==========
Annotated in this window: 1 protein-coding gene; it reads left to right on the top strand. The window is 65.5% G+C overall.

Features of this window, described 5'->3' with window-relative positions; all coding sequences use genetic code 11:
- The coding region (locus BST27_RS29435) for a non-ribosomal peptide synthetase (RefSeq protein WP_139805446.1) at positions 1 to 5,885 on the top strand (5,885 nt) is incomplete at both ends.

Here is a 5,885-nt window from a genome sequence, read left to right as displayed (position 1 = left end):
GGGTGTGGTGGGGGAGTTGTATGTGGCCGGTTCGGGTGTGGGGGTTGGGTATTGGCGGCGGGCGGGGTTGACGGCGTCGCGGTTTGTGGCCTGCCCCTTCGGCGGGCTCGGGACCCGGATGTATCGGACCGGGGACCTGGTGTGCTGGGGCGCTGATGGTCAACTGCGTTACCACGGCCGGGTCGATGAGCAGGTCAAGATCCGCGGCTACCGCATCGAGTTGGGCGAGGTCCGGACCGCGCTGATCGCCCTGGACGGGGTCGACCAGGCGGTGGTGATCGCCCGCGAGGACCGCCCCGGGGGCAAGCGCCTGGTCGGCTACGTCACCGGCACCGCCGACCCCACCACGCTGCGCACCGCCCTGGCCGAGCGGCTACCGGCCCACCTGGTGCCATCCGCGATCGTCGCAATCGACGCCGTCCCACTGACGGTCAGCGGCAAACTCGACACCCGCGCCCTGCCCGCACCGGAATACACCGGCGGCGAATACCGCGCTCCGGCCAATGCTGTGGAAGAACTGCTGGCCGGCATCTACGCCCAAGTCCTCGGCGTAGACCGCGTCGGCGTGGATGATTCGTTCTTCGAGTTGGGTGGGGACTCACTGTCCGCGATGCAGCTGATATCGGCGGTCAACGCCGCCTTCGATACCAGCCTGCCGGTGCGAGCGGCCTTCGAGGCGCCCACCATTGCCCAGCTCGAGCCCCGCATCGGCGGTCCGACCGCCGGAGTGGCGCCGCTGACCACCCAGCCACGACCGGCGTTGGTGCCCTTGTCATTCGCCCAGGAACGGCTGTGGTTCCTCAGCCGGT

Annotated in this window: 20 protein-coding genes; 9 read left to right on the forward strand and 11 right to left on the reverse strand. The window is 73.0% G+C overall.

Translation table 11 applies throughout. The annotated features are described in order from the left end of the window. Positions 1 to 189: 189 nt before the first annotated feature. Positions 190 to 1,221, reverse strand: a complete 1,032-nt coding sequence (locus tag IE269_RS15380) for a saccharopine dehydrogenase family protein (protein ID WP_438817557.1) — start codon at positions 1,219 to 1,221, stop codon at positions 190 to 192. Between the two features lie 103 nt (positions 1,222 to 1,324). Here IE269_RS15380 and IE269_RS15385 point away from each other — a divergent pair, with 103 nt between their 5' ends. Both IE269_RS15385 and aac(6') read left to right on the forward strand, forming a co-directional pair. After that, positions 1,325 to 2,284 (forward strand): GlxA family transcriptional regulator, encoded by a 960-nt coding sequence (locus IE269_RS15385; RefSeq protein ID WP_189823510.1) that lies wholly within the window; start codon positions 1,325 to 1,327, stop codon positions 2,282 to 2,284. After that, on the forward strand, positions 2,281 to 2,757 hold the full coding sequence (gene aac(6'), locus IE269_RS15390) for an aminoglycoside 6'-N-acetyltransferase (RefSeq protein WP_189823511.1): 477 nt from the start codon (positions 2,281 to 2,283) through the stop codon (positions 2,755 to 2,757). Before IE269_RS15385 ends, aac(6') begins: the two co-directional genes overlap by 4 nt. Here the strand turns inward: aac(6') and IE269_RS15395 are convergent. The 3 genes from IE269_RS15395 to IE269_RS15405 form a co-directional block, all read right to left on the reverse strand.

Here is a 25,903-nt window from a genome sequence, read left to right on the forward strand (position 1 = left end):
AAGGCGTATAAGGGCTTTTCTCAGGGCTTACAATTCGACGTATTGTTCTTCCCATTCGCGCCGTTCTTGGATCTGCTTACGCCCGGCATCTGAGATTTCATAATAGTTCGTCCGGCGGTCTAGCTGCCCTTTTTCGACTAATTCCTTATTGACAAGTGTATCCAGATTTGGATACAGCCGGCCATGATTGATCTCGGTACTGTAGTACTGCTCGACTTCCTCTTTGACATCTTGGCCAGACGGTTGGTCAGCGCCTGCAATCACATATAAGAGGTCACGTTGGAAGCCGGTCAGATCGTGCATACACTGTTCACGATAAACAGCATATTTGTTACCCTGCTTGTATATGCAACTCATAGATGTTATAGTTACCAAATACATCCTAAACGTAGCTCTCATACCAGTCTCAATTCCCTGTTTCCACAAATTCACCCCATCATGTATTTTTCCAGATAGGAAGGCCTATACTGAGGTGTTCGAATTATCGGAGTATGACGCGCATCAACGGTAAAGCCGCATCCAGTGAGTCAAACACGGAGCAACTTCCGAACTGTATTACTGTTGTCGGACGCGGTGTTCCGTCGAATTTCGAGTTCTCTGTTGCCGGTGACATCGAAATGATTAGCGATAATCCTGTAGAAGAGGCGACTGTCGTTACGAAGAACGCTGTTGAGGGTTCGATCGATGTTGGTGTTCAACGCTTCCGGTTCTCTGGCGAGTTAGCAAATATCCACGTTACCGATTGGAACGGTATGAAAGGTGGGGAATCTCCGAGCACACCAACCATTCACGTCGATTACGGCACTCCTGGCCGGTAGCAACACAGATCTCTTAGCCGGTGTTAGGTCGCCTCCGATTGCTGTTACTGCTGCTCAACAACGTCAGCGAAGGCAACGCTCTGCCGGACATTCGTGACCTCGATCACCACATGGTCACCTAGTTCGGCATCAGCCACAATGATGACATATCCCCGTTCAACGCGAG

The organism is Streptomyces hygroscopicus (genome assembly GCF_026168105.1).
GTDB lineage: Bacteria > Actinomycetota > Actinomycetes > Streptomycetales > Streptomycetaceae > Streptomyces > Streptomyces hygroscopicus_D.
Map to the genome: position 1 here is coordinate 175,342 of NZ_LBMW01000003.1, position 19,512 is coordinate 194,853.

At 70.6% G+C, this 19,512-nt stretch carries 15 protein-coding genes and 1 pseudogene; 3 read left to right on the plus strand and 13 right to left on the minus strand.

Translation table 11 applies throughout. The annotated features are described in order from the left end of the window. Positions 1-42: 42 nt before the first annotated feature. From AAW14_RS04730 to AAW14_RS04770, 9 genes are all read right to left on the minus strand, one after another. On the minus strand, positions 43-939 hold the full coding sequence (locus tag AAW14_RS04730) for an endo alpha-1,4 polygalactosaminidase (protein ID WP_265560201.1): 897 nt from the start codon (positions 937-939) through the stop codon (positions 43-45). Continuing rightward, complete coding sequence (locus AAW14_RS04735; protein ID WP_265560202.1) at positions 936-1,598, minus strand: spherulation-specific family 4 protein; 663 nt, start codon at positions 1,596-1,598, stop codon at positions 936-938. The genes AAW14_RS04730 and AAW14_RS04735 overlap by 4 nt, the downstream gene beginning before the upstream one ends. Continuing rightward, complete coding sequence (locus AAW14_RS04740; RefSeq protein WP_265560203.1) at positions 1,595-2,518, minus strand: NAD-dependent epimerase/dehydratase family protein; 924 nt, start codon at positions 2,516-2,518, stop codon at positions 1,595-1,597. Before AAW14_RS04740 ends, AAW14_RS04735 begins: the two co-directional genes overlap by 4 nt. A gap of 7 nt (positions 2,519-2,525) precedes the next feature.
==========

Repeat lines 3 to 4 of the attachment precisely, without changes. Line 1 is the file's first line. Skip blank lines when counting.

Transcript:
- The coding region (locus BST27_RS29435) for a non-ribosomal peptide synthetase (RefSeq protein WP_139805446.1) at positions 1 to 5,885 on the top strand (5,885 nt) is incomplete at both ends.

Here is a 5,885-nt window from a genome sequence, read left to right as displayed (position 1 = left end):